I work in an office next door to a guy called Dan who dabbles in photography. Occasionally, I'll break my day up by popping next door for a chin wag about something or other. Last week I were out on work's terrace taking some photos of some caterpillars eating some lettuce our Client Services Director grows.

I showed Dan the shots and both thought a macro lens would have done a way better job. That brought him to suggesting something he'd read somewhere and I thought I'd share it here.

Here comes the how to...

To achieve this, you need your kit lens and a 50mm. Start by hooking your kit lens up to your camera body.

Then take your 50mm, take off the lens caps, turn it around (so the part you normally hook up to your body is facing away from the camera) and place it on the front of the kit lens lined up so it looks like a telephoto lens. I've been shooting with the kit lens set at 18mm and am yet to see what happens shooting at different focal lengths, something for another day I suppose.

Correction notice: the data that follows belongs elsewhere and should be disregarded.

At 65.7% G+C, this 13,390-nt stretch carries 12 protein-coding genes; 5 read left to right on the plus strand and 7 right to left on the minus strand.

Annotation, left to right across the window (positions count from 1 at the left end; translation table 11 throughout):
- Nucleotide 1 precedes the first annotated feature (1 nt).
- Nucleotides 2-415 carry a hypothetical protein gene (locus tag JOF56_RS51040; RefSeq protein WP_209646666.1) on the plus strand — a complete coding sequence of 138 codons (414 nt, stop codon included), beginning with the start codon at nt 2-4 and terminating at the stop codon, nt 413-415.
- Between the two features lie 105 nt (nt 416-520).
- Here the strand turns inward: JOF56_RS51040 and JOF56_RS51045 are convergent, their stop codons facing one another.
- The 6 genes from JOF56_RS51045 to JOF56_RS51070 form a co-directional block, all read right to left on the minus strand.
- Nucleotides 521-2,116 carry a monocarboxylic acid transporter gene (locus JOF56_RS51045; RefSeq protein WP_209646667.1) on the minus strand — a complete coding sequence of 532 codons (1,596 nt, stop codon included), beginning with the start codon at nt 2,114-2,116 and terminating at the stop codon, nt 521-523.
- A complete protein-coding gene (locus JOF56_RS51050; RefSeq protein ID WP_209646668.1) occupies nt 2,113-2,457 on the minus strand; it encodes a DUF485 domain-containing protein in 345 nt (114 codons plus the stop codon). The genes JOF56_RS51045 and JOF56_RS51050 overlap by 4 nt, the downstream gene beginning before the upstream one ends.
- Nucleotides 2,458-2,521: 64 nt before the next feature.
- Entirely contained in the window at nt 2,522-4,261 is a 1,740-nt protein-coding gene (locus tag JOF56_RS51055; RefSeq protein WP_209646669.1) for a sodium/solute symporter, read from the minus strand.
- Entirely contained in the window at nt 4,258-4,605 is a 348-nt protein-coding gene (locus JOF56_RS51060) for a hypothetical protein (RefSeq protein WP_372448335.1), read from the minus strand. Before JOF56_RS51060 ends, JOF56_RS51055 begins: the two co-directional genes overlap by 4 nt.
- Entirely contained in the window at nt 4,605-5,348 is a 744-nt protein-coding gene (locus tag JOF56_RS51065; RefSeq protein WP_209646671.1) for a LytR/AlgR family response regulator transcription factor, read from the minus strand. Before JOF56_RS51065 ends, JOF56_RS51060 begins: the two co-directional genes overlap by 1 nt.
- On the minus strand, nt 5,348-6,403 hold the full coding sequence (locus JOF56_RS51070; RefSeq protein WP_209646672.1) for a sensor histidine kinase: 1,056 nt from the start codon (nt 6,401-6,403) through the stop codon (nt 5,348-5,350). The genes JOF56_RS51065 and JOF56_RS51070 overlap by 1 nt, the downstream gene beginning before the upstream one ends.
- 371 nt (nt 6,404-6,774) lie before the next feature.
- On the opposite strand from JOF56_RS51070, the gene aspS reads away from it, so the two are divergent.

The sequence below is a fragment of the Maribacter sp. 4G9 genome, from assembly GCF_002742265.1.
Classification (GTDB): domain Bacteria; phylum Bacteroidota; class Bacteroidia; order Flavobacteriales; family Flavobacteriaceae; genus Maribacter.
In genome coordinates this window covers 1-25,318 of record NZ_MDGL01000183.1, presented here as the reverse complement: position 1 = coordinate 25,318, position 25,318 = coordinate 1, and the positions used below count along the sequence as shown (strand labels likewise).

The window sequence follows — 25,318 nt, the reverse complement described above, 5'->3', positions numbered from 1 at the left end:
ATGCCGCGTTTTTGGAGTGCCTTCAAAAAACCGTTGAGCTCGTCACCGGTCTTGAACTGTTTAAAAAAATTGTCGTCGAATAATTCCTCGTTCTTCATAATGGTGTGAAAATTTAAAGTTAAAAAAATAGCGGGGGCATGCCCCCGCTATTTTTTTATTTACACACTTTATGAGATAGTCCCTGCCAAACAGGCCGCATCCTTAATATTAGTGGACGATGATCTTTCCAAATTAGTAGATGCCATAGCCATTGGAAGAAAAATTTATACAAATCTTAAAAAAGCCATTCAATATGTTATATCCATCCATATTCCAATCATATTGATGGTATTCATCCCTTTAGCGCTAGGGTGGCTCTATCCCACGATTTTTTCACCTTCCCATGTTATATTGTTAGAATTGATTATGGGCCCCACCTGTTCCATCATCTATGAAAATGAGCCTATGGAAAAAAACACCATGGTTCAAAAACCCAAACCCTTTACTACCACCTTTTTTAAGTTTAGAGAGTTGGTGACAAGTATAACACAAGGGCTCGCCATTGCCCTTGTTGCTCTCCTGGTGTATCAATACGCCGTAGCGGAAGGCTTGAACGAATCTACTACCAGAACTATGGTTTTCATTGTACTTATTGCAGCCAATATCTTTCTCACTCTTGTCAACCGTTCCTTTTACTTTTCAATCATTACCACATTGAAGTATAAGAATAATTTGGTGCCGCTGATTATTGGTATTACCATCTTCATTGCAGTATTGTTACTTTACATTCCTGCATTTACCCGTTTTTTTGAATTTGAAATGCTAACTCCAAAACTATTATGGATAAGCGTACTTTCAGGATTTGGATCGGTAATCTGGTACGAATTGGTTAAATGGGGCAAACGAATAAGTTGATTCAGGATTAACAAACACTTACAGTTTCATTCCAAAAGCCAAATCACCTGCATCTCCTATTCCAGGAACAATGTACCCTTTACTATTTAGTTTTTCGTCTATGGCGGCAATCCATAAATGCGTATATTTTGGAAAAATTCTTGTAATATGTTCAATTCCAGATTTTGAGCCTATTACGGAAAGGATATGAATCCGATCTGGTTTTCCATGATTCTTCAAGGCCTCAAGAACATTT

All that's left to do is go point your camera at something really small and be sure to get nice and close (about an inch or two) and you'll see some cool results...

A few caveats

As you can see from the examples above, the field of view is extremely limited and you don't have any aperture control (at least with the 50mm) but it's still a nifty trick to have under your belt when you need to take a close up snap of something.

Despite not owning one myself, I know that this is no substitute for a proper macro lens in your bag but this may be a good way to experiment before you commit to forking out cash on a new lens.

I've also not tried this with any other camera models except Canon but I imagine the same results can be achieve on any brand. If there are any differing steps for Nikon or Olympus or any other brands, let me know and I'll update this post.